During an interview with LGHL this week, we asked him what he loves about Columbus. Why take on the challenge of being Ohio State’s basketball coach, and what about the city has grown on you since you started calling it home in 2017?

He told us:

“Well as you guys know, it’s a great city. It really is a great city. Indianapolis was a great city (too). And you know, full disclosure, my last year (at Butler) I was offered a couple jobs before this one that we’re in some great conferences — high level conferences, really good programs, too. But you know, when you’re raising a young child and you’ve moved your wife and family a few times, location matters. It doesn’t matter more than the quality of the job and the ability to win and win consistently...but it matters.

For me, the idea of being in Columbus was really attractive, and I don’t think I really understood at the time how great the city was — the entertainment, professional teams, the restaurants are great, the schools are tremendous for my daughter. So we’ve really enjoyed it. My wife and daughter have really enjoyed our time here.

And the community has been outstanding. I can’t tell you how many times — I was just out to lunch today and a guy and his young son came up and said really kind things (to me). Lord knows I get beat up enough during the season, so it’s nice when that happens, and it really does happen a lot face to face, and I really do appreciate that from the community.”

Holtmann is entering the fourth year of an eight-year contract he signed in June 2017. He still has a few years left before the two could potentially part ways, but I think that Gene Smith and Ohio State should make a move well before then to lock up Holtmann long term — if he decides to call Columbus home for a little longer.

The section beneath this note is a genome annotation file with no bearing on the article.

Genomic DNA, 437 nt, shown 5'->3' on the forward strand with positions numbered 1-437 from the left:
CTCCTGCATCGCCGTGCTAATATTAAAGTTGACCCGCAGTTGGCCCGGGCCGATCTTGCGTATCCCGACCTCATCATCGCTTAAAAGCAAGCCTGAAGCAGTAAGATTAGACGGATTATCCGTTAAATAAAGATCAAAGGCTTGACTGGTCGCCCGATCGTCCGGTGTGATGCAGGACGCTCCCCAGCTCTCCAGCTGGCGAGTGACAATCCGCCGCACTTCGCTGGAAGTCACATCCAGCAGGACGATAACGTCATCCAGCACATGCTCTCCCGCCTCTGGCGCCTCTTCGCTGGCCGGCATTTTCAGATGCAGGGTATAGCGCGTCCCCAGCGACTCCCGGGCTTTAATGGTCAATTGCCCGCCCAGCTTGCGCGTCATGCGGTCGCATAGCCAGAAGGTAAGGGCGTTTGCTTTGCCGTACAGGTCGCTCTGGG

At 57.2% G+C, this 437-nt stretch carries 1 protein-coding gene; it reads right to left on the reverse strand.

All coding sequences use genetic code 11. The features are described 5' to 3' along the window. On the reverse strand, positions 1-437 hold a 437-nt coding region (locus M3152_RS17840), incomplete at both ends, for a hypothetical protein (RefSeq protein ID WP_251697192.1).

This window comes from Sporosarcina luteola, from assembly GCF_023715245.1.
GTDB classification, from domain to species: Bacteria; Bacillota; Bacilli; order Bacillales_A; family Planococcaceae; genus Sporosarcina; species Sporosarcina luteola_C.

He’s engrained himself here, spending more time at Ohio State than he has at any of his previous stops (three years each at Gardner-Webb and Butler). On student move-in day in August, Holtmann and his coaching staff hand out donuts to underclassmen moving into their dorms.

He has made it a tradition each fall to head over to Raising Cane’s on High Street to serve — and pay for — students’ chicken finger lunches for an hour or two. Holtmann swipes for every student that walks in — whether they know who he is or not — and hands them their meal. That is how you connect with the community, and how you get students at a “football school” excited about basketball season. It’s not so much about the money, but that he cared enough to stop and connect with kids on an individual level.

Being the head basketball coach at Ohio State is a unique job. There may not be another school in the nation that combines football and basketball success quite like the Buckeyes do, but Chris Holtmann has grabbed onto the task with both hands and done a fine job. Some coaches may shy away from that challenge, but it appears Holtmann is in it for the long haul.

We may be a few years away from contract negotiations re-surfacing, but why wait? If Ohio State has found someone up to the task of putting down roots as the head ball coach, they should lock him up for the long haul. And don’t forget, Ohio State currently has the top recruiting class in the country in the 2022 cycle — things are still trending upward.

Columbus is a great city, and a proud city. Ohio State has found itself a coach who seems to understand that, and has fully committed himself to connecting with the people in central Ohio. People in central Ohio notice that, and their support has rarely wavered. Hopefully the university notices, and does the right thing in the next year or two and extend Chris Holtmann.